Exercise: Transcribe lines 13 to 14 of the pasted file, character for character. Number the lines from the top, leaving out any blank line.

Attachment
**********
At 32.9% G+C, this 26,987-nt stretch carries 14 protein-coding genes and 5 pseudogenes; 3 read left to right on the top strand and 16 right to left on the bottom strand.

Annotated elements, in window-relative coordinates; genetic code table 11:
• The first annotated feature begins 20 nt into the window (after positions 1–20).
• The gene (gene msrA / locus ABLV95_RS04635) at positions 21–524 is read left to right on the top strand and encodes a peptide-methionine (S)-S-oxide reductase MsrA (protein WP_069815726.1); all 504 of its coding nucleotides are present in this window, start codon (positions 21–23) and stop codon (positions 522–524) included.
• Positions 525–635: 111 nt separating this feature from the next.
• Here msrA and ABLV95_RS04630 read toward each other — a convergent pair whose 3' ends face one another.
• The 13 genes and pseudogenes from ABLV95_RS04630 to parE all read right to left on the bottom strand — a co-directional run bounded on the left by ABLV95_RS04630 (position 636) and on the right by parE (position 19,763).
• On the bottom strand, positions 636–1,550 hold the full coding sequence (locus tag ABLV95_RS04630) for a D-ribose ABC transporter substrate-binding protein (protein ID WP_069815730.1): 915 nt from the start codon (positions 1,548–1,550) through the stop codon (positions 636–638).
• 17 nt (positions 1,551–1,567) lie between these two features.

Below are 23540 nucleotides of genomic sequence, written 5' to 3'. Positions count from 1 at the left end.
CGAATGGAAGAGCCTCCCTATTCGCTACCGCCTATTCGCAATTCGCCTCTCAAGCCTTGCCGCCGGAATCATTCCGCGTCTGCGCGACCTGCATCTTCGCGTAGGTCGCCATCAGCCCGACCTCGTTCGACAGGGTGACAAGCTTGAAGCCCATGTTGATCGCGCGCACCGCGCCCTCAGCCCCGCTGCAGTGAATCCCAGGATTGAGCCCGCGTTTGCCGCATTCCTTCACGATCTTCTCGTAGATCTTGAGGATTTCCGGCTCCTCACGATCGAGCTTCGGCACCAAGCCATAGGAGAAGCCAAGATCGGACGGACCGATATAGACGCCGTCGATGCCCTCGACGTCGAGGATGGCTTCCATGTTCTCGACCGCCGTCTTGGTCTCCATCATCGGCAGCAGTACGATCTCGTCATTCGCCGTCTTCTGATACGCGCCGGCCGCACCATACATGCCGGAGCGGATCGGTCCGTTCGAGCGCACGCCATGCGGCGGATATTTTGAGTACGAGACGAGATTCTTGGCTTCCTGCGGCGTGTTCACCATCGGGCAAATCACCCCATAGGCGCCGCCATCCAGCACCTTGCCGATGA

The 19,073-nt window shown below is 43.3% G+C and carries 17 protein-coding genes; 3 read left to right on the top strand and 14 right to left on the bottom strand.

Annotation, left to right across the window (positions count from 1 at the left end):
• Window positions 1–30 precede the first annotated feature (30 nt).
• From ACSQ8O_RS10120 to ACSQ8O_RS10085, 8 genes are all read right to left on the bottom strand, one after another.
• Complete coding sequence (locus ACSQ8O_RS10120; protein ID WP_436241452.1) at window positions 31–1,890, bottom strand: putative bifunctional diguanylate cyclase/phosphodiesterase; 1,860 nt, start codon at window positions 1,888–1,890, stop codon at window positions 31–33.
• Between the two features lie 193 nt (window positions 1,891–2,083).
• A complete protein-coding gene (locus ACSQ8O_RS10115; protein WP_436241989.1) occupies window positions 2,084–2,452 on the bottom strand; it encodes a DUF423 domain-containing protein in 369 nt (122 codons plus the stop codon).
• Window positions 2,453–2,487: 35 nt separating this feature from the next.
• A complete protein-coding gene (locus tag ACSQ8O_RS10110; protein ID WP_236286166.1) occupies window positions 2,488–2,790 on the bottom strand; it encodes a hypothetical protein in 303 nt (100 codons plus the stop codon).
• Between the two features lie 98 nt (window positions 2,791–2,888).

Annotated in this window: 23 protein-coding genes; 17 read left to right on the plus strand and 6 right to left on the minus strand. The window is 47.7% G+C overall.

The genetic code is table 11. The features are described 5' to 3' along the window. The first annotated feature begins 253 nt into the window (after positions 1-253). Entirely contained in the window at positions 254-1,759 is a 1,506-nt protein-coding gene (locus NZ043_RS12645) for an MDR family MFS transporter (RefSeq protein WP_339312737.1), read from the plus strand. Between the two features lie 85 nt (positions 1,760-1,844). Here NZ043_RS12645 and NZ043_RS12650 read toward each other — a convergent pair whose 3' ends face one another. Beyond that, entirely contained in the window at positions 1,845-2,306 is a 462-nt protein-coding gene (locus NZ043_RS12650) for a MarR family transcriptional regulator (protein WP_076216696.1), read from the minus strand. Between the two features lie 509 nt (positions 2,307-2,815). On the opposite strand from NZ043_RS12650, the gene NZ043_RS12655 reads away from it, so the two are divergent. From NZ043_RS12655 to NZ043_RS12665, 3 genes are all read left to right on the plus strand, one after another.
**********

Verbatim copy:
Annotation, left to right across the window (positions count from 1 at the left end):
• Window positions 1–30 precede the first annotated feature (30 nt).